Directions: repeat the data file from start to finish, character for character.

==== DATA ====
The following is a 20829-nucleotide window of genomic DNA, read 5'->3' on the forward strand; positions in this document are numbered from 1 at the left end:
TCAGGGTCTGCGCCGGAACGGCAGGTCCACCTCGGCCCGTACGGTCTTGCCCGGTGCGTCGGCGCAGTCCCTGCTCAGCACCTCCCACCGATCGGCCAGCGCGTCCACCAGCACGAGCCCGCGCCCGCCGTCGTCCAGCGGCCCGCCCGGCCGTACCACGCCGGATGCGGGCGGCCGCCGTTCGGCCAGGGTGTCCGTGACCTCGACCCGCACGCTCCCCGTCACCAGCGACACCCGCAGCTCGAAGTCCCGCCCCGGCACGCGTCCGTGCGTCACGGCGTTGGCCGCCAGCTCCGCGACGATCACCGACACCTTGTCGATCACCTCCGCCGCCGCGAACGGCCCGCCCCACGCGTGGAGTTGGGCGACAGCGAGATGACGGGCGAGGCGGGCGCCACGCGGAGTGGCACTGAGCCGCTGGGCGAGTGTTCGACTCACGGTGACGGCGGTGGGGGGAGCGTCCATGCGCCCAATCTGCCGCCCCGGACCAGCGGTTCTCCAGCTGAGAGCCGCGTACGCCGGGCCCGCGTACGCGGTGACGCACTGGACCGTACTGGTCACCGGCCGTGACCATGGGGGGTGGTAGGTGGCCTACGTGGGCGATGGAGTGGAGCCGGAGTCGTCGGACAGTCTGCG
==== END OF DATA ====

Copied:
The following is a 20829-nucleotide window of genomic DNA, read 5'->3' on the forward strand; positions in this document are numbered from 1 at the left end:
TCAGGGTCTGCGCCGGAACGGCAGGTCCACCTCGGCCCGTACGGTCTTGCCCGGTGCGTCGGCGCAGTCCCTGCTCAGCACCTCCCACCGATCGGCCAGCGCGTCCACCAGCACGAGCCCGCGCCCGCCGTCGTCCAGCGGCCCGCCCGGCCGTACCACGCCGGATGCGGGCGGCCGCCGTTCGGCCAGGGTGTCCGTGACCTCGACCCGCACGCTCCCCGTCACCAGCGACACCCGCAGCTCGAAGTCCCGCCCCGGCACGCGTCCGTGCGTCACGGCGTTGGCCGCCAGCTCCGCGACGATCACCGACACCTTGTCGATCACCTCCGCCGCCGCGAACGGCCCGCCCCACGCGTGGAGTTGGGCGACAGCGAGATGACGGGCGAGGCGGGCGCCACGCGGAGTGGCACTGAGCCGCTGGGCGAGTGTTCGACTCACGGTGACGGCGGTGGGGGGAGCGTCCATGCGCCCAATCTGCCGCCCCGGACCAGCGGTTCTCCAGCTGAGAGCCGCGTACGCCGGGCCCGCGTACGCGGTGACGCACTGGACCGTACTGGTCACCGGCCGTGACCATGGGGGGTGGTAGGTGGCCTACGTGGGCGATGGAGTGGAGCCGGAGTCGTCGGACAGTCTGCG